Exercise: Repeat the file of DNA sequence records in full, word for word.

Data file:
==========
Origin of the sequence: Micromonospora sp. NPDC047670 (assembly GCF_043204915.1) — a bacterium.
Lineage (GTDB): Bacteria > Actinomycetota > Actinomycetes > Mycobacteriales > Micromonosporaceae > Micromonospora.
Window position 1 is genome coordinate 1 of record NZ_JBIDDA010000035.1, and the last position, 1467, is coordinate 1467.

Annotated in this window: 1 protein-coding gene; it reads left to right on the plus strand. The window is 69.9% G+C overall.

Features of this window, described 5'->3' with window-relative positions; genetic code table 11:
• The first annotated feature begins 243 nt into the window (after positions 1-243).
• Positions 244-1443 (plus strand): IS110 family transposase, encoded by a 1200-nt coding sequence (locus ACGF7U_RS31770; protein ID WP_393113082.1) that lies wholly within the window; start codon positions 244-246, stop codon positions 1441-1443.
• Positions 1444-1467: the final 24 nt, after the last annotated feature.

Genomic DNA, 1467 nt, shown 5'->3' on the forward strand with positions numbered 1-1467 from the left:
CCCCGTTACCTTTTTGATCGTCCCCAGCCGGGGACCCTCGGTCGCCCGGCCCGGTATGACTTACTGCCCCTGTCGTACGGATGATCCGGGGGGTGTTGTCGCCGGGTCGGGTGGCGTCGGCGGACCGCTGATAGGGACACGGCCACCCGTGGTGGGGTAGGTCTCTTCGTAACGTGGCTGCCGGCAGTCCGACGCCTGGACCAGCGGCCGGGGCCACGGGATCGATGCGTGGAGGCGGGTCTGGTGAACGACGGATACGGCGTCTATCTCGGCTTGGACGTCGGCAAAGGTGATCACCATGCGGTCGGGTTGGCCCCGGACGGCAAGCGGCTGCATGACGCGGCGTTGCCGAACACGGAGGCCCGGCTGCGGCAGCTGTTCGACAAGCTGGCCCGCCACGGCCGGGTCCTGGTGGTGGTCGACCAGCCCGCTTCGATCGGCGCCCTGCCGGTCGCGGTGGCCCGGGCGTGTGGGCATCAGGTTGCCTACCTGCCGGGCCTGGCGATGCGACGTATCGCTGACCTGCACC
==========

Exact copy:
Origin of the sequence: Micromonospora sp. NPDC047670 (assembly GCF_043204915.1) — a bacterium.
Lineage (GTDB): Bacteria > Actinomycetota > Actinomycetes > Mycobacteriales > Micromonosporaceae > Micromonospora.
Window position 1 is genome coordinate 1 of record NZ_JBIDDA010000035.1, and the last position, 1467, is coordinate 1467.

Annotated in this window: 1 protein-coding gene; it reads left to right on the plus strand. The window is 69.9% G+C overall.

Features of this window, described 5'->3' with window-relative positions; genetic code table 11:
• The first annotated feature begins 243 nt into the window (after positions 1-243).
• Positions 244-1443 (plus strand): IS110 family transposase, encoded by a 1200-nt coding sequence (locus ACGF7U_RS31770; protein ID WP_393113082.1) that lies wholly within the window; start codon positions 244-246, stop codon positions 1441-1443.
• Positions 1444-1467: the final 24 nt, after the last annotated feature.

Genomic DNA, 1467 nt, shown 5'->3' on the forward strand with positions numbered 1-1467 from the left:
CCCCGTTACCTTTTTGATCGTCCCCAGCCGGGGACCCTCGGTCGCCCGGCCCGGTATGACTTACTGCCCCTGTCGTACGGATGATCCGGGGGGTGTTGTCGCCGGGTCGGGTGGCGTCGGCGGACCGCTGATAGGGACACGGCCACCCGTGGTGGGGTAGGTCTCTTCGTAACGTGGCTGCCGGCAGTCCGACGCCTGGACCAGCGGCCGGGGCCACGGGATCGATGCGTGGAGGCGGGTCTGGTGAACGACGGATACGGCGTCTATCTCGGCTTGGACGTCGGCAAAGGTGATCACCATGCGGTCGGGTTGGCCCCGGACGGCAAGCGGCTGCATGACGCGGCGTTGCCGAACACGGAGGCCCGGCTGCGGCAGCTGTTCGACAAGCTGGCCCGCCACGGCCGGGTCCTGGTGGTGGTCGACCAGCCCGCTTCGATCGGCGCCCTGCCGGTCGCGGTGGCCCGGGCGTGTGGGCATCAGGTTGCCTACCTGCCGGGCCTGGCGATGCGACGTATCGCTGACCTGCACC